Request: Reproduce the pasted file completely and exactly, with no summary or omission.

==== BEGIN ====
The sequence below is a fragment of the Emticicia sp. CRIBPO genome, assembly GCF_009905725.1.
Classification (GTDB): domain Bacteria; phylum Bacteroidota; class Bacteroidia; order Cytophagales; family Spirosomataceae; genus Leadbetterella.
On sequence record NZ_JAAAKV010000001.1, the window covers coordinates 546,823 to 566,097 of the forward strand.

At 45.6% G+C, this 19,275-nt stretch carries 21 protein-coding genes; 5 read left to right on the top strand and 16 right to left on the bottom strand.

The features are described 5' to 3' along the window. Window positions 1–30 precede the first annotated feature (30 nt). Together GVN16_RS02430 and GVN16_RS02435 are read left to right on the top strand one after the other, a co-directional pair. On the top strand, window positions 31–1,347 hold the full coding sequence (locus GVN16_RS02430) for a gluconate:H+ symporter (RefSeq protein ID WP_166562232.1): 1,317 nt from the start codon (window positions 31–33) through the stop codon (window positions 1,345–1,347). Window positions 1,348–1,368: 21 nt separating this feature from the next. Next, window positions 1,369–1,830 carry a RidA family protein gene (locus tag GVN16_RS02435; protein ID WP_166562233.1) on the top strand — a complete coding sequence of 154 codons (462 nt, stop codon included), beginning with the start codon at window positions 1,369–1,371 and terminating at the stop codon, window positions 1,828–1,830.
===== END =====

The sequence below is a fragment of the Emticicia sp. CRIBPO genome, assembly GCF_009905725.1.
Classification (GTDB): domain Bacteria; phylum Bacteroidota; class Bacteroidia; order Cytophagales; family Spirosomataceae; genus Leadbetterella.
On sequence record NZ_JAAAKV010000001.1, the window covers coordinates 546,823 to 566,097 of the forward strand.

At 45.6% G+C, this 19,275-nt stretch carries 21 protein-coding genes; 5 read left to right on the top strand and 16 right to left on the bottom strand.

The features are described 5' to 3' along the window. Window positions 1–30 precede the first annotated feature (30 nt). Together GVN16_RS02430 and GVN16_RS02435 are read left to right on the top strand one after the other, a co-directional pair. On the top strand, window positions 31–1,347 hold the full coding sequence (locus GVN16_RS02430) for a gluconate:H+ symporter (RefSeq protein ID WP_166562232.1): 1,317 nt from the start codon (window positions 31–33) through the stop codon (window positions 1,345–1,347). Window positions 1,348–1,368: 21 nt separating this feature from the next. Next, window positions 1,369–1,830 carry a RidA family protein gene (locus tag GVN16_RS02435; protein ID WP_166562233.1) on the top strand — a complete coding sequence of 154 codons (462 nt, stop codon included), beginning with the start codon at window positions 1,369–1,371 and terminating at the stop codon, window positions 1,828–1,830.